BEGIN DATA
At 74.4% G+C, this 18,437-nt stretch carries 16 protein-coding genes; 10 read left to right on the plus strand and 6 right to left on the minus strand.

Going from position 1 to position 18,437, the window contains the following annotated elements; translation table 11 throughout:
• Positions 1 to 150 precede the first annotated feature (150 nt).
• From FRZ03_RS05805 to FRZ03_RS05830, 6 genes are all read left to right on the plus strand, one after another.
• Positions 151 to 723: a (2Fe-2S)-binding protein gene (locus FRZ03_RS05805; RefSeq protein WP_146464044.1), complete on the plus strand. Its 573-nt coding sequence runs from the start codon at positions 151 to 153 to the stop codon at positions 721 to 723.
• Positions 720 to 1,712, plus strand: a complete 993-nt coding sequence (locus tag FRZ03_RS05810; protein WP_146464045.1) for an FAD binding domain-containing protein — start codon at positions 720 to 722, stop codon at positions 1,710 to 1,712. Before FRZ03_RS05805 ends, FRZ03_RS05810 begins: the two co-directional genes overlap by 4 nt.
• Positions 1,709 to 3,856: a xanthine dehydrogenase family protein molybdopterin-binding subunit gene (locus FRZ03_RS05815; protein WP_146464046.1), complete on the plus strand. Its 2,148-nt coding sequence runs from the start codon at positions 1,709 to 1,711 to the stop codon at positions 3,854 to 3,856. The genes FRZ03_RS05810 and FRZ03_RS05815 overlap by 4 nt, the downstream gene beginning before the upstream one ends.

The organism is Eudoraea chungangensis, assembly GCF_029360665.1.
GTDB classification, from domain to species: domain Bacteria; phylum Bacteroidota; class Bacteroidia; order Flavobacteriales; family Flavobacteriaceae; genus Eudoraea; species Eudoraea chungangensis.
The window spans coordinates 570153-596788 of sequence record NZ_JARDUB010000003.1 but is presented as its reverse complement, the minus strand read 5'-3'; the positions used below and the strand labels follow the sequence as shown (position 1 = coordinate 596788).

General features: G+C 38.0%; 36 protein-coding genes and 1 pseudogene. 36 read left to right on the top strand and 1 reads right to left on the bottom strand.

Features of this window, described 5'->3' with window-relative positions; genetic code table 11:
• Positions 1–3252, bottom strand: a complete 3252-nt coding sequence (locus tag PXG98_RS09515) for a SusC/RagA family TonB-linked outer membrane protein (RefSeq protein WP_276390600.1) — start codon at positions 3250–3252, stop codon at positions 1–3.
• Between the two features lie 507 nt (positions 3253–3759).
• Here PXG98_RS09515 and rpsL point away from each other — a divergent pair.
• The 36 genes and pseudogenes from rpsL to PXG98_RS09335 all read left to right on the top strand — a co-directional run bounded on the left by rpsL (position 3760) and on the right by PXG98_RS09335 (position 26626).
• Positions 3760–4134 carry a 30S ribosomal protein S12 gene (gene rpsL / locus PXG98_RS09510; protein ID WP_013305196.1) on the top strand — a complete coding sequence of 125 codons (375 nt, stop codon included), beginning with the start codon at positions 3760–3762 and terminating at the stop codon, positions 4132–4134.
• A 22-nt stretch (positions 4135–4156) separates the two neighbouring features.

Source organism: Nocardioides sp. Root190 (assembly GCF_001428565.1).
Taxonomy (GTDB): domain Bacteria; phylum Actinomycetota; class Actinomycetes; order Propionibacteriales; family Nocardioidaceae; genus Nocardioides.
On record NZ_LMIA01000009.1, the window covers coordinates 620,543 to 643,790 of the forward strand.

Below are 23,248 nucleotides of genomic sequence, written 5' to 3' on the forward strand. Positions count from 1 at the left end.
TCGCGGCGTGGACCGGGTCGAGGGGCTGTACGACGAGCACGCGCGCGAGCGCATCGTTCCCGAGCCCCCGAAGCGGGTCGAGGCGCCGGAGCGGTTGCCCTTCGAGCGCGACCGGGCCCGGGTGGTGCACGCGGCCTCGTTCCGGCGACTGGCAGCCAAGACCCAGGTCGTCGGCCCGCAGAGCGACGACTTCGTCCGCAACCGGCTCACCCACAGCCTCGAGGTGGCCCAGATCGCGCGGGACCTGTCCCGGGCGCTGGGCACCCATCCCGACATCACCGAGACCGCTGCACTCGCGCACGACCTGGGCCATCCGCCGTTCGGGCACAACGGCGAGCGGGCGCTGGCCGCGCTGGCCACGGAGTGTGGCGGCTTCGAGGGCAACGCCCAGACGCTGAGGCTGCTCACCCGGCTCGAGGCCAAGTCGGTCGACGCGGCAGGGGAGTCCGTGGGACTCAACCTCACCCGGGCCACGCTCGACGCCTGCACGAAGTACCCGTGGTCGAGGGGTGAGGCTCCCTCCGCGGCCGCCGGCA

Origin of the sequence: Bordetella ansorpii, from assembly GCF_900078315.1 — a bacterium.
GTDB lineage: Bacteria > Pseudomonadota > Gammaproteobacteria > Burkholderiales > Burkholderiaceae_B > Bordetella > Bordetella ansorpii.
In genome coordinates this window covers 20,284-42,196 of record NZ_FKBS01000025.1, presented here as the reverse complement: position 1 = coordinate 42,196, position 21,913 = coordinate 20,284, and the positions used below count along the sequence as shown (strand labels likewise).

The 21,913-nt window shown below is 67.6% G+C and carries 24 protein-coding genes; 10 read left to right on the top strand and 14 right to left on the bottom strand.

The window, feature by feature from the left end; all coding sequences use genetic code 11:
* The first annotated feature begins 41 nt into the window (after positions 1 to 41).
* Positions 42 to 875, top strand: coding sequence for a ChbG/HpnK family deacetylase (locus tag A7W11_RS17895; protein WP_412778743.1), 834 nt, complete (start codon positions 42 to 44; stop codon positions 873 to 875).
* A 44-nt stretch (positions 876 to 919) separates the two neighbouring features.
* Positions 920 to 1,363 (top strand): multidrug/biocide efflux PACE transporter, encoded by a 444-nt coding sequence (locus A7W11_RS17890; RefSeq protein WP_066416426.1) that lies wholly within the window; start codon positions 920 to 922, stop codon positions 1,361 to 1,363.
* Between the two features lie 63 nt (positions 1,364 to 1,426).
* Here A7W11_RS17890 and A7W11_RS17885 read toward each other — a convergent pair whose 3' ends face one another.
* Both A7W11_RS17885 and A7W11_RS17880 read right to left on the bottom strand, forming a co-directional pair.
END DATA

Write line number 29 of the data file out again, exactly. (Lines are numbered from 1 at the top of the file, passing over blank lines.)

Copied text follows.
* The first annotated feature begins 41 nt into the window (after positions 1 to 41).